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Home arrow Education arrow Education Policy and Power-Sharing in Post-Conflict Societies: Lebanon, Northern Ireland, and Macedonia

Northern Ireland

Like Lebanon, contemporary Northern Ireland is a largely monolingual region: just 3.7 % of residents can speak, understand, read and write Irish and less than 1 % have a similar knowledge of Ulster-Scots. However, Northern Ireland’s linguistic homogeneity is relatively recent: ‘the Irishspeaking community collapsed to the point of extinction’ only in the late nineteenth century.73 Declining numbers of native speakers paralleled the increasing ‘symbolic and to a degree ... cultural status’ of Irish and its political relevance.74

Indeed, after partition, the consolidation of Northern Ireland as distinct from the Irish Free State became the main thrust of local language policies.75 In 1915 the Gaelic League had called for a Free Gaelic-speaking Ireland, thereby associating the Irish language with an Irish Nationalist project.76 In contrast, the new Northern Ireland state education system, as Chap. 3 explained, aimed to form loyal British citizens. Thus, new curricula immediately marginalised the Irish language and by 1936 Prime Minister James Craig openly opposed funding Irish teaching in schools on the grounds that ‘we do not see that these boys being taught Irish would be any better citizens’.77 His successor added that the state should not pay for the teaching of Irish, ‘chief object of which is to foment antagonism to Great Britain’.78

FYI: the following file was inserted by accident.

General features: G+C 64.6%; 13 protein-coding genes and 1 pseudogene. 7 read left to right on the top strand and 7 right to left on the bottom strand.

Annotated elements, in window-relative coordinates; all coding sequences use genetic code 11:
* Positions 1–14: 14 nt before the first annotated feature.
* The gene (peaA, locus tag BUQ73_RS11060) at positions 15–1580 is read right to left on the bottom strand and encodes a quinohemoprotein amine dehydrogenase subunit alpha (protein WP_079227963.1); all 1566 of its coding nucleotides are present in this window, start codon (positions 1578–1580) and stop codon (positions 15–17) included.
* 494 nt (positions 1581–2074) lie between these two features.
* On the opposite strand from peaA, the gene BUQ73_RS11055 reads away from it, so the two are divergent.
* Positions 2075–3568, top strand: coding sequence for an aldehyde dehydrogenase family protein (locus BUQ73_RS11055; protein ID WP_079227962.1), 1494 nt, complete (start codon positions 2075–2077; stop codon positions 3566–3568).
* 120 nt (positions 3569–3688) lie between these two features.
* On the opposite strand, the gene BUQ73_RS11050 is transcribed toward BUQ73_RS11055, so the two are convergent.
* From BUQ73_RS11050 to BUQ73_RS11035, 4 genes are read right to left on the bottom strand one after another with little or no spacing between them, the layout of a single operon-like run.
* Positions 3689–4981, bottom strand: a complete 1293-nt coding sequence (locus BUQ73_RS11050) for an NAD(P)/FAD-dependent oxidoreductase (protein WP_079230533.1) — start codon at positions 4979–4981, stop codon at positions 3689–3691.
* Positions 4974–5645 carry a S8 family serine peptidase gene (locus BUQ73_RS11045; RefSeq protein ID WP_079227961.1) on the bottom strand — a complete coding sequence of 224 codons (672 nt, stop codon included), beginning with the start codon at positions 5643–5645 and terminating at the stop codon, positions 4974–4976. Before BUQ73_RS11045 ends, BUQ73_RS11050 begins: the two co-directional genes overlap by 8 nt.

The Irish language in Northern Ireland remained taught in Catholic maintained schools. However, by the 1960s, it became relegated to a symbol of resistance to the state, and only the Troubles provided impetus for its ‘revival’.79 In 1971, ‘without any involvement by church and state’, a group of parents established the first Irish-medium school in West Belfast.80 They presented Irish-medium schooling as part of a right to freedom of expression for the Catholic/Nationalist minority and called for access to the Irish language as part and parcel of ‘parity of esteem’.81 Unionists remained suspicious of Irish, associating it with resistance to the Union.82 However, the ‘minority rights discourse’ adopted by Irish- language activists resonated with the British state. In the late 1980s the British government started presenting Irish as part of one of the two native cultural traditions of Northern Ireland rather than as a ‘foreign and subversive’ element.83

Education policy expressed the ‘reinvented’ role of the state ‘as a “promoter” of the Irish language’.84 Irish was introduced in the 1989 curriculum and in 1994-5 the Department of Education Northern Ireland (DENI) provided funding for Irish-medium schools and curriculum material in Irish. The British government argued that the Irish language was ‘an important strand in the complex cultural inheritance of Northern Ireland ... [and should] be valued as such by all sections of the community’.85

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